AWS Lambda SnapStart using Micronaut

AWS Lambda SnapStart using Micronaut

Recently AWS announced in re:Invent 2022 the AWS Lambda SnapStart feature. This feature improves the cold startup performance of Java applications which can be done by supported cloud-native frameworks like Spring Boot, Quarkus and Micronaut.

In this post, we'll see how it performs using Micronaut and the JDK runtime version used is Java 11 (Amazon Corretto).

A simple architecture

The architecture above shows that we will invoke a POST request via the API Gateway and it will be processed by our Lambda function using Micronaut. This function will be invoked a thousand times and with the help of AWS CloudWatch Logs and Insights, we can create a conclusion on SnapStart's performance.

How to enable Lambda SnapStart?

Initially, when we create a function, SnapStart is disabled. This is a function called On-Demand.

SnapStart will work in two things, you should Enable SnapStart and publish a new version of it. You can create an alias to be used as a new target of your API Gateway.

An example alias pointing to the new version.

Request Invocation

I've created a simple POST request which has a query parameter, name.


The response to this request will be a JSON body with string transformation (concatenate the name with Hi).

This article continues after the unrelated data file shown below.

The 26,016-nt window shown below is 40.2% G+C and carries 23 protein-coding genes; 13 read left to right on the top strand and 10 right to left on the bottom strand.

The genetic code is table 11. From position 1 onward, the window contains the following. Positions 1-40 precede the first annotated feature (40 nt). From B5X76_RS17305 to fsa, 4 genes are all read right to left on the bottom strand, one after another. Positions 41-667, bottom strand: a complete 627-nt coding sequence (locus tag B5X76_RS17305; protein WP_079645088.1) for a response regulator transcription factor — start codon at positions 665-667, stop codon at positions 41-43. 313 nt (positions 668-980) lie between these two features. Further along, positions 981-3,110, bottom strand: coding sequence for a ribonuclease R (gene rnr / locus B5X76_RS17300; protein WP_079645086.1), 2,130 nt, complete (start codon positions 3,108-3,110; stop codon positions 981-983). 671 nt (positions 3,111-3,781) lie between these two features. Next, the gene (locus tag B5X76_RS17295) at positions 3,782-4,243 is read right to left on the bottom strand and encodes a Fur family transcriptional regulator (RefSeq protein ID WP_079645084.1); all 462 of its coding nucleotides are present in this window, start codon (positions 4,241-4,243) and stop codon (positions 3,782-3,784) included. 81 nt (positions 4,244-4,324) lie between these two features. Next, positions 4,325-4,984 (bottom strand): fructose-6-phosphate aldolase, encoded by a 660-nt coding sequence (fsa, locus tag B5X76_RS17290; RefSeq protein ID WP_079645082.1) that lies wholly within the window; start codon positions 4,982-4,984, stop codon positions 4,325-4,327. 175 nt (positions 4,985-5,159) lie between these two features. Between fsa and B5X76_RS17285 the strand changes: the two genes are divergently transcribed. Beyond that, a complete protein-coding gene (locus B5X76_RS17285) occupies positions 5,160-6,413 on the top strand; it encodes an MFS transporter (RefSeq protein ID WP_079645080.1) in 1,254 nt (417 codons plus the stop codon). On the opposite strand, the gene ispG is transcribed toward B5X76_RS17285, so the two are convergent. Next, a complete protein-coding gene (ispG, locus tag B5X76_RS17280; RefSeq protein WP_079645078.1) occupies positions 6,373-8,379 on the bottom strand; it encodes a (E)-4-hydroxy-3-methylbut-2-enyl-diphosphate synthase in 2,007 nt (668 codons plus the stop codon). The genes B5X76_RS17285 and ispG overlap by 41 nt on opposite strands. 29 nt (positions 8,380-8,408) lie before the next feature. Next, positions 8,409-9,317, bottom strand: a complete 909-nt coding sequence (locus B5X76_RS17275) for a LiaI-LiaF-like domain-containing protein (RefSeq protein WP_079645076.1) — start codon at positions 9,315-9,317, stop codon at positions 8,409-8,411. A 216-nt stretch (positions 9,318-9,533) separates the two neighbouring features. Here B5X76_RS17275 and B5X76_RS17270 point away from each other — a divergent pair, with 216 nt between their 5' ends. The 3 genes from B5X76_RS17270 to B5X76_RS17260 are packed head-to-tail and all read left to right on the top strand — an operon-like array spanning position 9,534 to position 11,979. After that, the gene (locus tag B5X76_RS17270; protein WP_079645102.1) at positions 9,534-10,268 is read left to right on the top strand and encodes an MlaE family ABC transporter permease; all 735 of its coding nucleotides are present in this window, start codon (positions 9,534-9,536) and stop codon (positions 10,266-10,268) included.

"message": "Hi Tristan"

Micronaut Code

The string transformation will be handled by a simple Micronaut Lambda code as seen below.

public class FunctionRequestHandler extends MicronautRequestHandler<APIGatewayProxyRequestEvent, APIGatewayProxyResponseEvent> {
    ObjectMapper objectMapper;

    public APIGatewayProxyResponseEvent execute(APIGatewayProxyRequestEvent input) {
        Map<String, String> inputParam = input.getQueryStringParameters();
        APIGatewayProxyResponseEvent response = new APIGatewayProxyResponseEvent();
        try {
            String json = objectMapper.writeValueAsString(
                    Collections.singletonMap("message", "Hi " + inputParam.get("name")));
        } catch (JsonProcessingException e) {
        return response;

The function will accept an APIGatewayProxyRequestEvent which holds the query parameter object as a Map. We will retrieve the value via the name key. The response will be the name and the appended Hi word.

Load Testing using Apache JMeter

To test the performance of this new feature. I've used JMeter as my load testing tool to invoke a concurrent request of 50 threads and 1000 loops which spans around ~5-10mins. Both the SnapStart and On-demand invocation of Lambda was tested by these constraints.


Using CloudWatch logs and insights, I've performed some monitoring metrics for durations as prescribed in SnapStart Monitoring and got the different percentiles for each configuration.

Configuration50th percentile99.9th percentile
Standard (On-demand)3077.39ms3278.32ms
SnapStart - Enabled482.11ms678.03ms

Final Thoughts

This blog post shows the results of a simple Micronaut Function Application for Serverless by comparing the Lambda configuration with or without SnapStart enabled. We can see the app's latency improved due to ahead-of-time initialization optimization.

Further Reading

For more information about Lambda SnapStart you can check out the ff. links